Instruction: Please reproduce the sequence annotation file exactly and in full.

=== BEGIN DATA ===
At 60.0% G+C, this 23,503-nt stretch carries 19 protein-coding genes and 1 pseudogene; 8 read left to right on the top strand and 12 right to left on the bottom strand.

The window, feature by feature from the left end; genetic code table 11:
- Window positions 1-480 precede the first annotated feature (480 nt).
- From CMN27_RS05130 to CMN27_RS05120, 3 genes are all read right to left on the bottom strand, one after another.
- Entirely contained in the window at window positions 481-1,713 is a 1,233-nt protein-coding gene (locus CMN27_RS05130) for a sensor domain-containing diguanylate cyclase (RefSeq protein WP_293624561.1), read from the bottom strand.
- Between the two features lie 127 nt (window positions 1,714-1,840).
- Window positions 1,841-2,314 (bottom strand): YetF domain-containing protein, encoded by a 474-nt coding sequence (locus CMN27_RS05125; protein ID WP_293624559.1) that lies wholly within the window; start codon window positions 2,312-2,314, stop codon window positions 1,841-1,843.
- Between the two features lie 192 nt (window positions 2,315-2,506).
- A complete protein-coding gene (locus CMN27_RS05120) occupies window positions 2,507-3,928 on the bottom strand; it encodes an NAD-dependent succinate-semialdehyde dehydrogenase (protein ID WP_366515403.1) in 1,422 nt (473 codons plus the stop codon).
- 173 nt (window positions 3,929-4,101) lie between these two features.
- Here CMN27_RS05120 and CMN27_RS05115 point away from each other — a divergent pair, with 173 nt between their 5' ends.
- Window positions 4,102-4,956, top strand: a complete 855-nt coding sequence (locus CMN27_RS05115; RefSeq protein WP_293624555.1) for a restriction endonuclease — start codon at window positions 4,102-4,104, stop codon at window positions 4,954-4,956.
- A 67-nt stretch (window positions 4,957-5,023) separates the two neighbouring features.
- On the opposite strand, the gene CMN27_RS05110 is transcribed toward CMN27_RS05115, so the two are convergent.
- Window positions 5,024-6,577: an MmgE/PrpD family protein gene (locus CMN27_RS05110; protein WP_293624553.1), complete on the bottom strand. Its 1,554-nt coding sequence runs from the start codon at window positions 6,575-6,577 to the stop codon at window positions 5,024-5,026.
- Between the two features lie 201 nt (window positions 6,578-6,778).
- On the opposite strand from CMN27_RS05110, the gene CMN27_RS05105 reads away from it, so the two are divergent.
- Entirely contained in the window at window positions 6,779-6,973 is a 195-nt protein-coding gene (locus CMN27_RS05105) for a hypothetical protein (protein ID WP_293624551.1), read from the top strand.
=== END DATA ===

At 60.0% G+C, this 23,503-nt stretch carries 19 protein-coding genes and 1 pseudogene; 8 read left to right on the top strand and 12 right to left on the bottom strand.

The window, feature by feature from the left end; genetic code table 11:
- Window positions 1-480 precede the first annotated feature (480 nt).
- From CMN27_RS05130 to CMN27_RS05120, 3 genes are all read right to left on the bottom strand, one after another.
- Entirely contained in the window at window positions 481-1,713 is a 1,233-nt protein-coding gene (locus CMN27_RS05130) for a sensor domain-containing diguanylate cyclase (RefSeq protein WP_293624561.1), read from the bottom strand.
- Between the two features lie 127 nt (window positions 1,714-1,840).
- Window positions 1,841-2,314 (bottom strand): YetF domain-containing protein, encoded by a 474-nt coding sequence (locus CMN27_RS05125; protein ID WP_293624559.1) that lies wholly within the window; start codon window positions 2,312-2,314, stop codon window positions 1,841-1,843.
- Between the two features lie 192 nt (window positions 2,315-2,506).
- A complete protein-coding gene (locus CMN27_RS05120) occupies window positions 2,507-3,928 on the bottom strand; it encodes an NAD-dependent succinate-semialdehyde dehydrogenase (protein ID WP_366515403.1) in 1,422 nt (473 codons plus the stop codon).
- 173 nt (window positions 3,929-4,101) lie between these two features.
- Here CMN27_RS05120 and CMN27_RS05115 point away from each other — a divergent pair, with 173 nt between their 5' ends.
- Window positions 4,102-4,956, top strand: a complete 855-nt coding sequence (locus CMN27_RS05115; RefSeq protein WP_293624555.1) for a restriction endonuclease — start codon at window positions 4,102-4,104, stop codon at window positions 4,954-4,956.
- A 67-nt stretch (window positions 4,957-5,023) separates the two neighbouring features.
- On the opposite strand, the gene CMN27_RS05110 is transcribed toward CMN27_RS05115, so the two are convergent.
- Window positions 5,024-6,577: an MmgE/PrpD family protein gene (locus CMN27_RS05110; protein WP_293624553.1), complete on the bottom strand. Its 1,554-nt coding sequence runs from the start codon at window positions 6,575-6,577 to the stop codon at window positions 5,024-5,026.
- Between the two features lie 201 nt (window positions 6,578-6,778).
- On the opposite strand from CMN27_RS05110, the gene CMN27_RS05105 reads away from it, so the two are divergent.
- Entirely contained in the window at window positions 6,779-6,973 is a 195-nt protein-coding gene (locus CMN27_RS05105) for a hypothetical protein (protein ID WP_293624551.1), read from the top strand.